Tuesday, 28 January 2014

Breast feeding for beginners

When I think of breast feeding,I think it's the most natural thing on earth. Women have been using their breasts to nourish their babies for thousands of years. What I didn't realise, was how bloody hard it is to do!

My breast feeding career did not get off to a good start. On the day she was born, I vaguely remember someone putting Sticky onto my breast and telling me to feed. That's about all the information I was given. I remember us both battling to stay awake and her staying on one breast for an hour. I had no idea how long I was meant to feed for or how long she was meant to stay. Given I had very little milk, it most definitely should not have been an hour.

At one point on the first night, I remember a midwife coming in and hand expressing me. I felt a little like a cow but we had to get some colostrum to feed. I understand the importance of starting to feed the baby as soon as possible, but leaving a half drugged, exhausted woman in charge of such a delicate operation was never a good idea. 

The next day I had cracked and bleeding nipples that were so painful I had no choice but to give Sticky formula. I sobbed and sobbed when we had to do that but I wasn't prepared to watch blood drip onto my daughter's face, despite that particular midwife telling me it was ok. I'm glad she never returned while I was there because it was certainly not ok with me! 

My husband and I had talked about giving her formula before she as born and we were both ok with it. We always assumed we may have to if my milk took a while to come in. We never expected we would have to because I was in so much pain I simply couldn't feed. We just wanted our child to be healthy and safe and formula was a better choice then letting her starve, especially given her low birth weight. 

The day after the surgery I was still recovering from the drugs and hormones so having the peditatrician and an over zealous midwife tell me what a bad idea formula was was way to much to bare. I didn't see how berating me for this choice, then telling me "Its your decision" was in anyway helpful. In fact, it upset me immensely. I thought these people should provide  medical advice if asked for without judgement. Sadly, I had a few midwives and lactation consultants who had nothing but judgement, but I also had some that were total gems so they were the ones I listened to.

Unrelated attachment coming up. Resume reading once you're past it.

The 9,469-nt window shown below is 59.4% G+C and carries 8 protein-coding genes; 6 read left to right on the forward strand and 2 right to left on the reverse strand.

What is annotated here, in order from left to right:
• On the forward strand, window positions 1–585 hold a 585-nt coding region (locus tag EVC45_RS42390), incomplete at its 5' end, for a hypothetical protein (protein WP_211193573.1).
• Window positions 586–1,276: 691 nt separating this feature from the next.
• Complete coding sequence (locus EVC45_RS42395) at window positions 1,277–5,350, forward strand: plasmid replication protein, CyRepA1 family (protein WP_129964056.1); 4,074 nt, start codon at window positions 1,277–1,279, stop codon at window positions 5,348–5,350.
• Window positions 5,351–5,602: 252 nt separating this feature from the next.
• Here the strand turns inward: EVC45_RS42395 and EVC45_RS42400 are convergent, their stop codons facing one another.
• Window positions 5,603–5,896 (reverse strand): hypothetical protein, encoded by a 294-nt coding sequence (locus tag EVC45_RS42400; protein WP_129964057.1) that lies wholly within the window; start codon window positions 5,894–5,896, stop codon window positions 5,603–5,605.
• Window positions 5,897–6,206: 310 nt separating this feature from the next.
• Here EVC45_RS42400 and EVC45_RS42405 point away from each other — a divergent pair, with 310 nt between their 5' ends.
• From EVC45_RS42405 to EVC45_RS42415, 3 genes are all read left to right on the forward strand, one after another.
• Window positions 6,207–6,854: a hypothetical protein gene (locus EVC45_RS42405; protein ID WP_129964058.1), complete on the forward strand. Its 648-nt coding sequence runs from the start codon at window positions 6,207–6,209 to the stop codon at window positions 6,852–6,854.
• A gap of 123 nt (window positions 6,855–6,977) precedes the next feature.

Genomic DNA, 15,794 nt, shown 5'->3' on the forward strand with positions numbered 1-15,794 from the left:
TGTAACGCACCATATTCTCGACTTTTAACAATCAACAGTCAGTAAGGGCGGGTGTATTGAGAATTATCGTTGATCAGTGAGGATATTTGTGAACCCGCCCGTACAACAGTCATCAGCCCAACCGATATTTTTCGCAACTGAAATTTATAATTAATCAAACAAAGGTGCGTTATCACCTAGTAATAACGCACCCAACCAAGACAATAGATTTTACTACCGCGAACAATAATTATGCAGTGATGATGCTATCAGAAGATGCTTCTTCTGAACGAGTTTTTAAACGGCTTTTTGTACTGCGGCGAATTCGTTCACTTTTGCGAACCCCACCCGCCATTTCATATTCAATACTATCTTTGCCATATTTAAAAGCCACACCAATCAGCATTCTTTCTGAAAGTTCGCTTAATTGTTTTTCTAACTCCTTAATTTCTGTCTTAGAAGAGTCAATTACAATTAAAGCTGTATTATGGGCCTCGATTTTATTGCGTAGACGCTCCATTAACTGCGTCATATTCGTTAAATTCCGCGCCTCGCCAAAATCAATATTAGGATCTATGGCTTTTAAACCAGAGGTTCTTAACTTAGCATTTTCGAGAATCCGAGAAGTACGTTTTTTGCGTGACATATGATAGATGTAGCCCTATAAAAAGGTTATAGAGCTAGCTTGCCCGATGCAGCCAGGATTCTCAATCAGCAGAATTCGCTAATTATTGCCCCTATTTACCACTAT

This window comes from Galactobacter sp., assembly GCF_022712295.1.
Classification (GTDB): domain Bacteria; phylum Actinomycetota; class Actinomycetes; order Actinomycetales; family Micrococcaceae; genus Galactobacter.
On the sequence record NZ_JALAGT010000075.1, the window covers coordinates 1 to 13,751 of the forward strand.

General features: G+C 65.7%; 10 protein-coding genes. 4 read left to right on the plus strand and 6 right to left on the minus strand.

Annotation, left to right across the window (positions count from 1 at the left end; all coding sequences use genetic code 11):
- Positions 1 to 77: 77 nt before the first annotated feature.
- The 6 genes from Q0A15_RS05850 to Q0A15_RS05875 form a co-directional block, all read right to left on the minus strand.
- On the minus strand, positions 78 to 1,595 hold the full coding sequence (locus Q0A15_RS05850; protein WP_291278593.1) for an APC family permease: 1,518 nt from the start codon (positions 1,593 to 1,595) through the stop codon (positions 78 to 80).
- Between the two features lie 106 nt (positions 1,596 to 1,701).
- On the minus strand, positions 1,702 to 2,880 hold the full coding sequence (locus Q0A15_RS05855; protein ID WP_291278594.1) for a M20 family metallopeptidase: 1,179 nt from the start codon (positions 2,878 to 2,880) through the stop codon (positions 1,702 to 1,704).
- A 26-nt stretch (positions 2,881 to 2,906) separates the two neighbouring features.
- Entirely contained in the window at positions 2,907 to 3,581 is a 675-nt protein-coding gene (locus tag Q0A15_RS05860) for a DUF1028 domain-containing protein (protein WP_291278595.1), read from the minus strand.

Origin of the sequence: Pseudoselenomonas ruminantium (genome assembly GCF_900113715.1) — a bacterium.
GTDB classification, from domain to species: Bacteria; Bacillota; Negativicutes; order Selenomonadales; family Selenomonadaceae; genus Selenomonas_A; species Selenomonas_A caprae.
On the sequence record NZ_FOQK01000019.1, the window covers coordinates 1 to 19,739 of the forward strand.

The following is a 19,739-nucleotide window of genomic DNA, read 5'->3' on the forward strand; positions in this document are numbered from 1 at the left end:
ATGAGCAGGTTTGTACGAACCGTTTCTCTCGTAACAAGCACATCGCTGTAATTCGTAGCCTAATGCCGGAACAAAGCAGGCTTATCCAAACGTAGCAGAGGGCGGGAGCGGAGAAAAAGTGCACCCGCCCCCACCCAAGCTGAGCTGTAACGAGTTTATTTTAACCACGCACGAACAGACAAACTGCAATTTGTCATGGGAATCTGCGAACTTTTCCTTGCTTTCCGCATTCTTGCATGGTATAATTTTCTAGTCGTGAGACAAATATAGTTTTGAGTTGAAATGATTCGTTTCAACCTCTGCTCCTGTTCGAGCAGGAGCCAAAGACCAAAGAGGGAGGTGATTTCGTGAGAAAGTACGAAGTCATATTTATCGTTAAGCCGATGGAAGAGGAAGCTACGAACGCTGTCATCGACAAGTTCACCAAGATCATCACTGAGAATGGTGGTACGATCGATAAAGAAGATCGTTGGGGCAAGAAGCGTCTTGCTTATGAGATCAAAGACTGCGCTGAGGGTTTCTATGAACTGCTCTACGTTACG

One lactation consultant spent a lot of time with me showing me how to get it right. This began my introduction to the world of breast feeding paraphernalia. I was given a nipple shield to protect my nipples and give them a chance to heal, which allowed me to still feed despite the bad state they were in. I was also given hydrogel breast discs which are gel caps you put over your nipples. I was also told I would have feeding issues because my breasts are floppy and I have fair skin. I have to use a rolled up face washer to support my floppy boobs and try to get them a bit higher but alas there is nothing I can do about my fair skin. Apparently I just have to accept I will feel some discomfort and suck it up.

This doesn't really sit well with me. I accept the DIY boob lift and I'm happy to do that. But, on the rare occasion I have managed to get a good attachment, I don't feel any pain so I'm thinking the fair skin issue is a crock. I'm going to hunt down a lactation consultant and get extra help to get the attachment right.

So, 10 days in, it's still a battle. Between feeding and expressing I feel like a cow but I'm doing my best. It's playing havoc on my back and I've just bought my second breastfeeding pillow to try and give me more support. I have had a win in being able to express more milk and am now expressing about 30ml a day. It's not enough for an whole feed, but enough for a top up feed which she seems to need about 230am.

I keep reminding myself that getting the hang of breastfeeding is like starting a new workout at the gym. You use muscles you haven't used in a while, or ever before, and you're going to have pain before your muscles harden up and build some resilience. You just have to push through it, use all the help that's available to you, show some patience with the process, cut yourself some slack when you're struggling and celebrate the wins. It won't be long before you're lifting those heavy weights with ease and you'll forget you ever struggled with it. I put my faith in the fact that's true and I'm not totally deluding myself! 

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